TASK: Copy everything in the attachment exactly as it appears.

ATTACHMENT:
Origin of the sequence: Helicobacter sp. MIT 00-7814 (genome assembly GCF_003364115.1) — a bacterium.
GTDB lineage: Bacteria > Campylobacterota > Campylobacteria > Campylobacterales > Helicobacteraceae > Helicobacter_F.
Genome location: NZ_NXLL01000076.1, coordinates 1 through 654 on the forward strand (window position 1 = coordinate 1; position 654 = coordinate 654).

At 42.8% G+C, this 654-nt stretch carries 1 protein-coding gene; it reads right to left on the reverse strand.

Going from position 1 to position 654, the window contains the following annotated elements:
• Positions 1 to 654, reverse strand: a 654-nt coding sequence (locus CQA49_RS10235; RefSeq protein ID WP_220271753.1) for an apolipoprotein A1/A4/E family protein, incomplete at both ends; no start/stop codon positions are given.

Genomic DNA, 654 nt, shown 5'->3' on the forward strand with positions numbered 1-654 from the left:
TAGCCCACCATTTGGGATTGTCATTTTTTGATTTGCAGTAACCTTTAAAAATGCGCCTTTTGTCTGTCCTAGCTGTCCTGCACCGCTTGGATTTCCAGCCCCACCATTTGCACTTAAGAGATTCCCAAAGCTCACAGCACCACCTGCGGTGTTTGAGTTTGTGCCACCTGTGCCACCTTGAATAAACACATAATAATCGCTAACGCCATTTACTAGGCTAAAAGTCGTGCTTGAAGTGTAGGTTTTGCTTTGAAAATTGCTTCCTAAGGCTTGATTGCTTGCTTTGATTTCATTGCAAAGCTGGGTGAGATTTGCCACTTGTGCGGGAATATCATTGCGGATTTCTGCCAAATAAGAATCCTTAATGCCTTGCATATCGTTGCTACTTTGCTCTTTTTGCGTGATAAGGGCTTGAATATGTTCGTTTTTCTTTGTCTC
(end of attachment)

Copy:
Origin of the sequence: Helicobacter sp. MIT 00-7814 (genome assembly GCF_003364115.1) — a bacterium.
GTDB lineage: Bacteria > Campylobacterota > Campylobacteria > Campylobacterales > Helicobacteraceae > Helicobacter_F.
Genome location: NZ_NXLL01000076.1, coordinates 1 through 654 on the forward strand (window position 1 = coordinate 1; position 654 = coordinate 654).

At 42.8% G+C, this 654-nt stretch carries 1 protein-coding gene; it reads right to left on the reverse strand.

Going from position 1 to position 654, the window contains the following annotated elements:
• Positions 1 to 654, reverse strand: a 654-nt coding sequence (locus CQA49_RS10235; RefSeq protein ID WP_220271753.1) for an apolipoprotein A1/A4/E family protein, incomplete at both ends; no start/stop codon positions are given.

Genomic DNA, 654 nt, shown 5'->3' on the forward strand with positions numbered 1-654 from the left:
TAGCCCACCATTTGGGATTGTCATTTTTTGATTTGCAGTAACCTTTAAAAATGCGCCTTTTGTCTGTCCTAGCTGTCCTGCACCGCTTGGATTTCCAGCCCCACCATTTGCACTTAAGAGATTCCCAAAGCTCACAGCACCACCTGCGGTGTTTGAGTTTGTGCCACCTGTGCCACCTTGAATAAACACATAATAATCGCTAACGCCATTTACTAGGCTAAAAGTCGTGCTTGAAGTGTAGGTTTTGCTTTGAAAATTGCTTCCTAAGGCTTGATTGCTTGCTTTGATTTCATTGCAAAGCTGGGTGAGATTTGCCACTTGTGCGGGAATATCATTGCGGATTTCTGCCAAATAAGAATCCTTAATGCCTTGCATATCGTTGCTACTTTGCTCTTTTTGCGTGATAAGGGCTTGAATATGTTCGTTTTTCTTTGTCTC